The trestle in East Wilton is complete and looks great. It is now wide enough for two ATV's and will better accommodate horses and the snowmobile groomer! Check out the pictures.
Whistle Stop Trail trestle in Wilton being rebuilt
BARRY MATULAITIS, Staff Editor
Tuesday, April 21, 2015
WILTON — A trestle over Wilson Stream on the Whistle Stop Trail in East Wilton is being rebuilt due to safety reasons and dry rot that has affected the structure.
According to Western Maine ATV Club member Karen Dalot, the state is hiring a contractor to do the work. The Whistle Stop Trail will be closed this spring during the rebuilding process.
Dalot said that the state will be completing the rebuild during mud season so as to not negatively impact the ATV riding season. The trestle will be made wider to accommodate the snowmobile groomers in the winter, as well as for horses and ATV riders.
The state hopes to complete the work by the middle of May, she said.
Due to the spring thaw, state-designated trails are closed to ATV riders until May 25th. All signs have been posted, and riders are asked to respect landowners and wait for the trails to dry out.
"Police are ticketing people out there right now," said Dalot. "It costs clubs a lot of money to repair damage."
People who do get caught riding on state-designated trails when they are posted as being closed could get charged as much as three times the cost of the repairs to them per state law, she said.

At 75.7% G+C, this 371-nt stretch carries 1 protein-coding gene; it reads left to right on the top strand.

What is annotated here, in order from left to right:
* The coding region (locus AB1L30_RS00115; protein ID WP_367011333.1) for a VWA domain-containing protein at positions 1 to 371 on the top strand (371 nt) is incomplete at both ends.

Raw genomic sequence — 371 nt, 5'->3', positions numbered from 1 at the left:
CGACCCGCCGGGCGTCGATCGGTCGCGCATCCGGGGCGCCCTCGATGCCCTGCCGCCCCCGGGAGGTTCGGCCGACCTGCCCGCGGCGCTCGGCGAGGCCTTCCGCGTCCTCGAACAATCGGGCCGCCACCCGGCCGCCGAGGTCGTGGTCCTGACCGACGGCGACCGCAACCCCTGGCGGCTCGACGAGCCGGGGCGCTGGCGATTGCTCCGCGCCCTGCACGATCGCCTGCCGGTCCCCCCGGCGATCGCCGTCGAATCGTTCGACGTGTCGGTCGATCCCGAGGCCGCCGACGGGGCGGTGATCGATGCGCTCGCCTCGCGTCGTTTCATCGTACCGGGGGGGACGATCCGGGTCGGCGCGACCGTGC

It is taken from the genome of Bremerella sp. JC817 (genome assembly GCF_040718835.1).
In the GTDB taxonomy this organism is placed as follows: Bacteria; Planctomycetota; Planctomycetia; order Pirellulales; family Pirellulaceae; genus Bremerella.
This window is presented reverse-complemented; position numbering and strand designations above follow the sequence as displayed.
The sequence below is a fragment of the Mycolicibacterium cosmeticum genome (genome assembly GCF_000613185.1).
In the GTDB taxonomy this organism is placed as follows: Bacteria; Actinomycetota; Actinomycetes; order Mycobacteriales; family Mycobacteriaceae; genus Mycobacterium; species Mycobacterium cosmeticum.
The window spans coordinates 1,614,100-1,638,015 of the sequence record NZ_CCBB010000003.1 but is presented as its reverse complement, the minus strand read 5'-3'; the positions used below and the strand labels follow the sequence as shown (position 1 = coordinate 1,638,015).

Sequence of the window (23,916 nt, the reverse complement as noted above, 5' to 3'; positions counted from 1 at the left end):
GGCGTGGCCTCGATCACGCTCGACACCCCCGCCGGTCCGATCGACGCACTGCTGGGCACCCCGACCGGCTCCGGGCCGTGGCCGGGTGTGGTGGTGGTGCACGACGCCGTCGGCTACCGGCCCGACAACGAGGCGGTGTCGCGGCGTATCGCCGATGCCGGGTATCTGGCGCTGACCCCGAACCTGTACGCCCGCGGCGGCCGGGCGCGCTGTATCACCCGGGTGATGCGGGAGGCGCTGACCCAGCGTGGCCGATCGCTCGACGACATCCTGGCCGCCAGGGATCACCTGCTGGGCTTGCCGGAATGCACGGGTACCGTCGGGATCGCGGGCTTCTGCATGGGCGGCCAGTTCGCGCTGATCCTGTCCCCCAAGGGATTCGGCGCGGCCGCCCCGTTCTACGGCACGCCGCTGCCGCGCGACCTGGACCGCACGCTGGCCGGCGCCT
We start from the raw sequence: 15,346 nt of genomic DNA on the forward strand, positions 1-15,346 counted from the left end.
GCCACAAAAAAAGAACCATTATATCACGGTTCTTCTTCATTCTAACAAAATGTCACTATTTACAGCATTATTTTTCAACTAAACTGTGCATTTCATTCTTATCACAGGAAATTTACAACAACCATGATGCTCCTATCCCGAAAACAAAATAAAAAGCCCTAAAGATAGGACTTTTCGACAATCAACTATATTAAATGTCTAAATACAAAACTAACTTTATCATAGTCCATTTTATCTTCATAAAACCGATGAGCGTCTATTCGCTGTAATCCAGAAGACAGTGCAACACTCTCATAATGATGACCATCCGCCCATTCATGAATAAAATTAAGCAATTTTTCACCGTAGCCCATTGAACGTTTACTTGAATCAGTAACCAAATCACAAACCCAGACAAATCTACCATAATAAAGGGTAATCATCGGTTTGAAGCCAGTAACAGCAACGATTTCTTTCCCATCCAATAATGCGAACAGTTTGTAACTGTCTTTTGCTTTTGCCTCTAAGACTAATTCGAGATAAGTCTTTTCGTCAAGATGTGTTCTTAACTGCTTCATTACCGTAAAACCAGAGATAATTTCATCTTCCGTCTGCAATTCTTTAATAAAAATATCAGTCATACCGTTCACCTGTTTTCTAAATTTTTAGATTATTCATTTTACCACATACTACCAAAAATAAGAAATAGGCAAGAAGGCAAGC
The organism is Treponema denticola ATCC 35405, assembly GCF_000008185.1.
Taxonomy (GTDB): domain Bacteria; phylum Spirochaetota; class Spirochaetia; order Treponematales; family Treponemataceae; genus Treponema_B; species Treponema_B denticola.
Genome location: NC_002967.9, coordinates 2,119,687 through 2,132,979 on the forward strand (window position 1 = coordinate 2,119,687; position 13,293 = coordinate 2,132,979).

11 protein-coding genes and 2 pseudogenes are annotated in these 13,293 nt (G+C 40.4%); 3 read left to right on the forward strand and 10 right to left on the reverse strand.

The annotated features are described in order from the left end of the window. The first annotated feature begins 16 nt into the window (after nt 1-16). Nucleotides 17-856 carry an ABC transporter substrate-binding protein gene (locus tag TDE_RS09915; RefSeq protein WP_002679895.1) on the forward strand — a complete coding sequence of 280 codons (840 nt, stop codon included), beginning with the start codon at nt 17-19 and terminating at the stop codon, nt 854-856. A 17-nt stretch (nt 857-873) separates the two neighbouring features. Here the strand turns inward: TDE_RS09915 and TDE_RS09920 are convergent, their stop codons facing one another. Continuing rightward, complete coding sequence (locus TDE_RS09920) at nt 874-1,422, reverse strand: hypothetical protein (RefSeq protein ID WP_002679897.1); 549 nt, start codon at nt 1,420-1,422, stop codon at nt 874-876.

Dalot said that the Western Maine ATV Club is looking for new members. People are encouraged to come to the club's meetings on the first Wednesday of each month at the Jay Town Office at 7 p.m.
The Whistle Stop Trail trestle over Wilson Stream in East Wilton is being rebuilt.
At one time, Maine Central railroad trains crossed the East Wilton Trestle.
February 23, 2013
JAY - About 60 snowmobilers, all-terrain vehicle riders and downtown business owners celebrated the ceremonial opening of two trail projects that connect with the Whistle Stop Trail.
The 14.5-mile Whistle Stop Trail, which begins in West Farmington, runs through Wilton and formerly ended near the Jay Elementary School, now continues on further for 2.5 more miles, to total 17 miles, into Jay village and onto Livemore Falls.
The state-owned Whistle Stop Trail was a former broad gauge Maine Central railroad converted into a multi-use, four-season rail trail, is open for walking, biking, snowshoeing, cross-country skiing, horseback riding, dog sledding, ATV riding, and snowmobiling.
In 2009, after Mary Howes and Tim DeMillo of Otis Ventures LLC property purchased the former Wasuau Mill and converted it into Otis Falls Mill development, plans for the trail extension began, said Jonathan LaBonte, executive director of the Androscoggin Land Trust to those attending the ribbon cutting.
The land trust formed the Chisholm Trails organization of Jay and with help from the National Park Service, local snowmobile and ATV clubs, work began on the 1.3-mile trail extension from French Falls Drive near school down to run along the river to Mill Street at the entrance Otis Falls Mill in Jay.
A trail easement across the mill property was granted by Howes and DeMillo that added another 1.2 miles to end Bridge Street in Livermore Falls. Existing trails connect from there.
"The new two-and-a-half miles of trail will provide access to businesses and shops in Jay village and Livermore Falls," LaBonte said.
DeMillo said there will "no longer be a struggle to go north. The new trail helps provide year-round access north and south. I'm happy to be a part of it, but couldn't have done it without all of you," he added of those attending.